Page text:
"All of the Indian professors on campus were upper caste as well, and all, except one, refused to advise me on projects and blacklisted my work. I stopped getting invited to South Asian events. These are some of the structural manifestations of caste in the diaspora. Once you’re out, you’re... out." Fascinating essay at Elle India on coming out as a Dalit in the Indian diaspora. By Thenmozhi Soundararajan. (Via Sonia Faleiro.)
"'You’re waiting on your job to control your life,' she said, with the scheduling software used by her employer dictating everything from 'how much sleep Gavin will get to what groceries I’ll be able to buy this month.'" In a more just world, this would have been the story I led with today. Jodi Kantor at the NYT on how scheduling software relentlessly destroys the lives of service workers — and their families.
"'There are many youngsters who only three days after they've been deported are killed, shot by a firearm,' said Hector Hernandez, who runs the morgue in San Pedro Sula. 'They return just to die.'" Cindy Carcamo for the LAT on the murders of children deported back to Honduras. (Via Suzy Khimm.)
"Scientists cannot yet begin to draw simple conclusions about drilling's effects on animals, plants and habitats because 'basic data is missing' on issues such as fracking fluid chemistry, and because of limited access to well sites, said Sara Souther, the study's lead author." Lisa Song for Inside Climate News.
"Whether harassment or discrimination takes place at a field site in Costa Rica or in a conference room, the problem will not be solved with new rules archived on unread websites. The responsibility for pushing back should not rest solely with the victims. Solutions require a change of culture that can happen only from within." Christie Aschwanden at the NYT.
"“It’s a gauntlet. Our very first one, when we opened it up, there were so many structures in there we could not figure out how a sperm would be able to swim from one end to the other,” Mesnick says." Marah Hardt at SciAm bringing the comic relief this week in re: whale vaginas. (Hat tip to Jill Heather.)
"In this phase of human civilization the interaction of the vast networks we’ve built is just about where everything happens. Understanding how networks function isn’t esoteric specialist knowledge anymore than being able to read is." Quinn Norton at Medium.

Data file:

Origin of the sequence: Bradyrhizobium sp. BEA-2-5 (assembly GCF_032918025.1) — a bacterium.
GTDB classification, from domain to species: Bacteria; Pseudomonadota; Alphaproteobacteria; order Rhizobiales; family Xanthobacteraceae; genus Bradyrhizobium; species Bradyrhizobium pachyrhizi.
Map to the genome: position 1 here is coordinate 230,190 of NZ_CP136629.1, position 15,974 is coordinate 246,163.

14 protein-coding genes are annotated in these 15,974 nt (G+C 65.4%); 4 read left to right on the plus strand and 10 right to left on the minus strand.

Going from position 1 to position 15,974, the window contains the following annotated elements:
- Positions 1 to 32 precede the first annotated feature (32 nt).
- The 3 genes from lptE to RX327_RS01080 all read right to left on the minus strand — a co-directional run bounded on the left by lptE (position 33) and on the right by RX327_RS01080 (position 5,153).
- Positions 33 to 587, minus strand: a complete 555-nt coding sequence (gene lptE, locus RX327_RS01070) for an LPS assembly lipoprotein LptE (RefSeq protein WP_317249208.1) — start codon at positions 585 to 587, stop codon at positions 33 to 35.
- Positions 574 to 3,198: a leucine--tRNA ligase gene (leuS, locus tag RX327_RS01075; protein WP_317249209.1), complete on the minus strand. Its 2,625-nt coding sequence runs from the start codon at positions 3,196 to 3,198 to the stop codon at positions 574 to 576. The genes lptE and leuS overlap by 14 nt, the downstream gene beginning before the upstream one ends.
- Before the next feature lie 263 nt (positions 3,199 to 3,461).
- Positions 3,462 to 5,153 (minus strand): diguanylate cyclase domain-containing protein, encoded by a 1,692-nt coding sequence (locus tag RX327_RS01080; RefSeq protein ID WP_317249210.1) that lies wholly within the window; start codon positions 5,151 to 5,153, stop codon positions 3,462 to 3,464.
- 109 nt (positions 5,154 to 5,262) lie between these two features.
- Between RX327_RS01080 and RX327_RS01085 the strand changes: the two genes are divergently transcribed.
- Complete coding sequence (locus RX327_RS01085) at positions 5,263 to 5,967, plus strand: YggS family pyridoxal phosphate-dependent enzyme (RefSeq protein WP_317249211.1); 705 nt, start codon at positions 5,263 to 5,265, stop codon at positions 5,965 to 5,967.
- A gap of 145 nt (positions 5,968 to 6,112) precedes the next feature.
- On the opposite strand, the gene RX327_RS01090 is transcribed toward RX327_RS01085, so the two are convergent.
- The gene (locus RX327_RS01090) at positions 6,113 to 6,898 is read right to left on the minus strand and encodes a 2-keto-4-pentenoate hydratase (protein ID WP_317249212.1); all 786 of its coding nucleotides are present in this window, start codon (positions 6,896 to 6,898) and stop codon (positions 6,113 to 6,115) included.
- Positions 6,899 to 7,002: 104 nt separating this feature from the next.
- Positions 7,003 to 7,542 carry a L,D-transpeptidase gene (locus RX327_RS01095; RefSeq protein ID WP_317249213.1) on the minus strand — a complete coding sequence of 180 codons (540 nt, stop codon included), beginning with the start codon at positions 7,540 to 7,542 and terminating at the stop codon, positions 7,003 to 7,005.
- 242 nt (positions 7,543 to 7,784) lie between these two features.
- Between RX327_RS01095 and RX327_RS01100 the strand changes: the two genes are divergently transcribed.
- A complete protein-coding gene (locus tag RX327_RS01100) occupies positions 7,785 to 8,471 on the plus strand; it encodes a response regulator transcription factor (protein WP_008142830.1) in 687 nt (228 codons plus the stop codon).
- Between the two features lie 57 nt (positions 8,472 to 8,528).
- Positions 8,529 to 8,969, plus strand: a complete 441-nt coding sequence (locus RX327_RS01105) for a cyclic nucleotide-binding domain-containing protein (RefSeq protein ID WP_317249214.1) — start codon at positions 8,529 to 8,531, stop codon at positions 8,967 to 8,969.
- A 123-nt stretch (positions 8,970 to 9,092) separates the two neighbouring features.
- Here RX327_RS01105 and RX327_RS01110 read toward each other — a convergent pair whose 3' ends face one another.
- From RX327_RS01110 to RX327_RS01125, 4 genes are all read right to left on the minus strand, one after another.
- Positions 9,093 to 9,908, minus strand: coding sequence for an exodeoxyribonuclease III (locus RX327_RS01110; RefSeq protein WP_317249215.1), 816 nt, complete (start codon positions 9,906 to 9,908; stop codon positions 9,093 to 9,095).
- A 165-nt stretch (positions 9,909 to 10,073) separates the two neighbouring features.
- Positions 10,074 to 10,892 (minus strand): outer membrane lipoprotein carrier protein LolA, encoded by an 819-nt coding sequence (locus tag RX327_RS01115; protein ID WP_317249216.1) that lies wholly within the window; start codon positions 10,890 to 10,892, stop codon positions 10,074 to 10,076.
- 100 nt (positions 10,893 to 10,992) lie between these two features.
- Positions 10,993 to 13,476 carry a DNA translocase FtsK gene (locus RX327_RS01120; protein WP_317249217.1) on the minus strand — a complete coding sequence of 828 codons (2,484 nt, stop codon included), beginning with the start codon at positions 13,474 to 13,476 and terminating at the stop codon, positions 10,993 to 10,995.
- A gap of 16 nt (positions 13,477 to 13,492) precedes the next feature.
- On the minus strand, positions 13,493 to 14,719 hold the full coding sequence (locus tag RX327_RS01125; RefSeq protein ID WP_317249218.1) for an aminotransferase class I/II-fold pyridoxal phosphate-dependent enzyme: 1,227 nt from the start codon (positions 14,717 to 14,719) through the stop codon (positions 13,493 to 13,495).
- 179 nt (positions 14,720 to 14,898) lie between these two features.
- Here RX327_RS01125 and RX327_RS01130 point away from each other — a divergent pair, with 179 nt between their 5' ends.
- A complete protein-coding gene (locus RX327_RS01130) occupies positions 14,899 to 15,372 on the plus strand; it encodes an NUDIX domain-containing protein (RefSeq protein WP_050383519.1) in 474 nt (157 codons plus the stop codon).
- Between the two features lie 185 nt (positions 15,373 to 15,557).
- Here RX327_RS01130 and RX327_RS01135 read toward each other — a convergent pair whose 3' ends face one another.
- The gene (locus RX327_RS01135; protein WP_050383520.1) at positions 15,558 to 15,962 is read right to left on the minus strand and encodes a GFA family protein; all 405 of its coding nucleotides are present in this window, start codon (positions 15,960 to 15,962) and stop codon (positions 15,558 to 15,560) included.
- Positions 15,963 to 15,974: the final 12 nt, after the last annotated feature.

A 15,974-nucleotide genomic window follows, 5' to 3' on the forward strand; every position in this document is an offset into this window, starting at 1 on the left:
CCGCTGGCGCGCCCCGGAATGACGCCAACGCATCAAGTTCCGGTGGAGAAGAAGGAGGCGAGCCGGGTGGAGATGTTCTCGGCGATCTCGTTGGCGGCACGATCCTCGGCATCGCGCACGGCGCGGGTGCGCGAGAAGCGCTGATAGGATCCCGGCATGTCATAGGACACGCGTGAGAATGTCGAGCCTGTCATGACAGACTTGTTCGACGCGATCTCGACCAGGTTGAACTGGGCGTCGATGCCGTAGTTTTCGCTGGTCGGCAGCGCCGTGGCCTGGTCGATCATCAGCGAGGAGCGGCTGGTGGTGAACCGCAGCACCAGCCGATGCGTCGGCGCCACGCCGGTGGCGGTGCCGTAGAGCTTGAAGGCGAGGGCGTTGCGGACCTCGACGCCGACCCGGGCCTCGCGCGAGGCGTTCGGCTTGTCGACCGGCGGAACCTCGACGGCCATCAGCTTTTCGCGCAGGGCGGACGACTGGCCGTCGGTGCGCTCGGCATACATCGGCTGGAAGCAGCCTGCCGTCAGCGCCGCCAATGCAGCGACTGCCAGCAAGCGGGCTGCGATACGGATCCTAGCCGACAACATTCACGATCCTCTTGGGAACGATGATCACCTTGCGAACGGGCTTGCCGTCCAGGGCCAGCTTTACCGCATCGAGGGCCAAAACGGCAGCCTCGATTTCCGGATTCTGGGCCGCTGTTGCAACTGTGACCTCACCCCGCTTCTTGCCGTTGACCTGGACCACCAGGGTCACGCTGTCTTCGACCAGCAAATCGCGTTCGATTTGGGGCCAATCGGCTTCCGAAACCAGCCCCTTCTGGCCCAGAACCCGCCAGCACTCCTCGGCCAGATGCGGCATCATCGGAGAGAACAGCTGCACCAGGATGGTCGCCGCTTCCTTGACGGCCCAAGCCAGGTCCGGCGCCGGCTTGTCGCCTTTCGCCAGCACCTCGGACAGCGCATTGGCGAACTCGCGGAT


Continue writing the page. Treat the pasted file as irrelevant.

"The comments have failed us. It is time to acknowledge that comments sections are, most of the time, a disservice to both the writer and the reader." Margaret Eby at Brooklyn Magazine.
"What happens to #Ferguson affects what happens to Ferguson." Zeynep Tufekci at Medium.
"I am affected. This is my truth, so I share it with you. And my dear sweet friends, those of you who have always supported my words, and images and work here, I honestly hope that you're affected too." Karen Walrond at Chookooloonks. (Via Els Kushner.)
"Why so trigger-happy, officers? Are these cops evil people? Violent sociopaths? Racists? Sadists? I suppose some are; all those traits exist in the general population and it’s possible that the nature of police work attracts an undue share of them. But I think a simpler explanation is that cops shoot so much because that’s what they’re trained to do." Damn, this is great. Susan Schorn at McSweeneys. (Hat tip to Rachel Hartman.)
"It’s a song about a movement nearly out of patience by a woman who never had very much to begin with, and who had little hope for the American future: 'Oh but this whole country is full of lies,' she sang. 'You’re all gonna die and die like flies.'" Claudia Roth Pierrpont at The New Yorker with a long profile of Nina Simone.
"Michelle spent many evenings—hundreds, in fact—standing shoulder-to-shoulder with witnesses in a cramped room that afforded a view of the death chamber, where she watched as men, and two women, were injected with a three-drug cocktail that stopped their hearts. All told, she had seen 278 inmates put to death." Finally, a masterful profile by Pamela Colloff for Texas Monthly: "The Witness."